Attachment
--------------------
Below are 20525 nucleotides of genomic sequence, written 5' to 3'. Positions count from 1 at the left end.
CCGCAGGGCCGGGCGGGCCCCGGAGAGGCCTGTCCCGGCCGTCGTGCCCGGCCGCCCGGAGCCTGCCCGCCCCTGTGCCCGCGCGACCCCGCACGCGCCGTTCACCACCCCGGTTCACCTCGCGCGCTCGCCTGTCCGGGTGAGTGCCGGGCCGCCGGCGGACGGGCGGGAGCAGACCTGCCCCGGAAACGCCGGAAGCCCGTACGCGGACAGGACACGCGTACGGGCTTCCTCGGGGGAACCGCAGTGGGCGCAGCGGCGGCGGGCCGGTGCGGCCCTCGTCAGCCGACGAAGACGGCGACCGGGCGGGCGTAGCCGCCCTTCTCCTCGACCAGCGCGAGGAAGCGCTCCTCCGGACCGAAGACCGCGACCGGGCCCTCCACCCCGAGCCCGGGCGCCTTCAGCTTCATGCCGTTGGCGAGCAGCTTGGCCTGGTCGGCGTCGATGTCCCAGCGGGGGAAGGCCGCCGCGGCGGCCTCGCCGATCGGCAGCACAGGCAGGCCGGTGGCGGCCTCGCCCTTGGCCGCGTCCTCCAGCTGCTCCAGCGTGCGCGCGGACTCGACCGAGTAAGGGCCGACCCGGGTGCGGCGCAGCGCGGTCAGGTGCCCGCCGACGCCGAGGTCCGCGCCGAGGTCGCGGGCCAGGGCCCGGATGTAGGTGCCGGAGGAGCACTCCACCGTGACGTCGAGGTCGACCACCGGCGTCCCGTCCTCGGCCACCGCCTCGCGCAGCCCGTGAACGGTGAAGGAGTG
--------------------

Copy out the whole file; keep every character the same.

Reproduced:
Below are 20525 nucleotides of genomic sequence, written 5' to 3'. Positions count from 1 at the left end.
CCGCAGGGCCGGGCGGGCCCCGGAGAGGCCTGTCCCGGCCGTCGTGCCCGGCCGCCCGGAGCCTGCCCGCCCCTGTGCCCGCGCGACCCCGCACGCGCCGTTCACCACCCCGGTTCACCTCGCGCGCTCGCCTGTCCGGGTGAGTGCCGGGCCGCCGGCGGACGGGCGGGAGCAGACCTGCCCCGGAAACGCCGGAAGCCCGTACGCGGACAGGACACGCGTACGGGCTTCCTCGGGGGAACCGCAGTGGGCGCAGCGGCGGCGGGCCGGTGCGGCCCTCGTCAGCCGACGAAGACGGCGACCGGGCGGGCGTAGCCGCCCTTCTCCTCGACCAGCGCGAGGAAGCGCTCCTCCGGACCGAAGACCGCGACCGGGCCCTCCACCCCGAGCCCGGGCGCCTTCAGCTTCATGCCGTTGGCGAGCAGCTTGGCCTGGTCGGCGTCGATGTCCCAGCGGGGGAAGGCCGCCGCGGCGGCCTCGCCGATCGGCAGCACAGGCAGGCCGGTGGCGGCCTCGCCCTTGGCCGCGTCCTCCAGCTGCTCCAGCGTGCGCGCGGACTCGACCGAGTAAGGGCCGACCCGGGTGCGGCGCAGCGCGGTCAGGTGCCCGCCGACGCCGAGGTCCGCGCCGAGGTCGCGGGCCAGGGCCCGGATGTAGGTGCCGGAGGAGCACTCCACCGTGACGTCGAGGTCGACCACCGGCGTCCCGTCCTCGGCCACCGCCTCGCGCAGCCCGTGAACGGTGAAGGAGTG